Superman on Television
Smallville: Episode Reviews
Episode 4: "X-Ray"Reviewed by: Neal Bailey
Smallville continues to amaze me with its great writing, despite its stigmatic label as a Dawson's Creek type show. I'm finding that this show, while having the requisite amount of teenage problems necessary to label it such, is nothing of the kind. My evidence? I hate Dawson's Creek. I watched one episode, barfed, calmed down, barfed again, and haven't watched since. This show appeals to me. Even the teenage aspects, because the show is not focusing on rich kids and their rich kid problems. When Clark is ignored by Lana, as well, it doesn't drive him to the brink of melodrama. The character, as written, realizes the reality of life and the situation, and copes, as adolescents do, despite parental intimations to the contrary. The kids know the world. This show isn't afraid to expose that.
Lana is a character that ordinarily would be hard to empathize with, for me. She's a cheerleader, she gets the preppy guy over the nice guy, and she acts, typically, like a flake that might develop substance, but we all know we won't be holding our breath for that. She's the kind of girl that from a guy's perspective, you fall in lust with. I figured that the show would continue to create this perspective, but here we see that such flaws of character are revealed and can be exploited. First of all, it's making her the obvious target for the bad guy, Lois Lane syndrome and all (HELP! HELP!), and it's also being shown as something she recognizes to be shallow. There is, Zeus help me, a bit of character development in a teen drama for the sex-pot here. This is what made the story real for me. Teen perfection promotes clones, and this clone just happened to be evil. Here's the crux of the story, not the meta-human with aspirations, but how the evil brings truth and redemption into Lana's life.
That's what made the story real for me. What made it great, as can be expected, was Lex Luthor. Finally, we see the Luthor of the comics starting to come out. I was going to complain that this guy was just too, too nice, and then here, the writers expect such, and show him working behind the scenes for himself. Drinking. Carrying on in a manner consistent with a politician. Or an angry villain. Or a... dare I say it... SUPER villain. He now controls the Metropolis press on one side, and he's close to finding out Clark's secret.
The villain... eh. I haven't been amazingly impressed with the villains. We have a bug, a lightning guy, a fire guy, a morphing girl, and next week, a cold guy. Me and my buddies are arguing about when rock man will show up, and when we'll see a water guy. Invisibility can be safely assumed to be in a future episode. But as I've stated before, I like the episodes for the character far more than the villains of late. The action is plentiful, and surprisingly well done for a drama, but it is not central.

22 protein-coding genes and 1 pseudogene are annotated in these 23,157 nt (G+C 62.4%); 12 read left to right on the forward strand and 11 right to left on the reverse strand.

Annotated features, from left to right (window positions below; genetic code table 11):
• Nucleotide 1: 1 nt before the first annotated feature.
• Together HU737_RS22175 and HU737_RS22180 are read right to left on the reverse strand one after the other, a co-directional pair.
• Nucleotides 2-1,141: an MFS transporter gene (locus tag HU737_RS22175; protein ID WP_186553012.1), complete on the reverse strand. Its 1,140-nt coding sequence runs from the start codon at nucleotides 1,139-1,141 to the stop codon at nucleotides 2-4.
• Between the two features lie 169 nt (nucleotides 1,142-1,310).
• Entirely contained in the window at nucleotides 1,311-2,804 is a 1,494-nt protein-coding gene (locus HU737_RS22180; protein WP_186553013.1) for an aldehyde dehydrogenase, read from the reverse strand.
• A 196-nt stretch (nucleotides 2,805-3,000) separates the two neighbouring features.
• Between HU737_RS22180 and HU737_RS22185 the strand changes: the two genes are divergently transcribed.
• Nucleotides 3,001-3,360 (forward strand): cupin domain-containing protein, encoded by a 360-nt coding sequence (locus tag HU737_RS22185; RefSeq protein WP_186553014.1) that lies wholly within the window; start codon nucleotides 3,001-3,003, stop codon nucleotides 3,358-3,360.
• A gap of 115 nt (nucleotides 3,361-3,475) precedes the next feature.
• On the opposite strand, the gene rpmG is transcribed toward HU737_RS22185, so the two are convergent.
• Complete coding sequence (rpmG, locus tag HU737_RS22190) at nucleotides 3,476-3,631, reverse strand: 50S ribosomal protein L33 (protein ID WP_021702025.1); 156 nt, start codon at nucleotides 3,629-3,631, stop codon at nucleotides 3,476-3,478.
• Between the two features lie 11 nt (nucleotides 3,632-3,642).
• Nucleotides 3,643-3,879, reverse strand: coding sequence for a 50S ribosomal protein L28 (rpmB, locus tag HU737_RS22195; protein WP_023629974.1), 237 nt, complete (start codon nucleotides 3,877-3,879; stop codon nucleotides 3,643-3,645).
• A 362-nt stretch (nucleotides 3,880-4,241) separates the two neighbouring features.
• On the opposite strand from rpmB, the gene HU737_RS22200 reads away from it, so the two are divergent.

It is problematic that things keep getting destroyed and then just fixed. Like the Kent farm and other not-cheap expendables, like windshields and cars.
X-Ray vision. That was a hoot. What young man hasn't imagined what he can do with X-Ray vision? I can't speak for the ladies, but I'm sure they relate as well. It's nice to see the plot developing.
Connections to the previous episodes were less prominent in this episode. I missed them. The car Lex saved, however, almost made up for it.
I am worried about the continuous plot problem of Clark saving everyone and no one noticing. It's one thing to wear glasses and be Clark, not wear glasses and be Superman (hell, everyone knows how well that's worked, and for how long), but it's completely another to assume that word will not get around, and get around fast, in a small town. I've heard tell of a young man in a small community near where I live getting a traffic ticket five minutes from home, then having his mother know before he arrived. People better start noticing things, and there better be ramifications, or I might start noticing, eh? Not that I am now... no no no.
Also... the villain survived, and went to jail. She's not going to say anything about the boy who knocked around the graveyard and knocked her out? No one's asking about how or why Clark found the dead body with no reason to be breaking, entering, and finding in the first place? These little inconsistencies, despite the fun and the character of the story, hurt the credibility. Thus I give this episode: 4 of 5.
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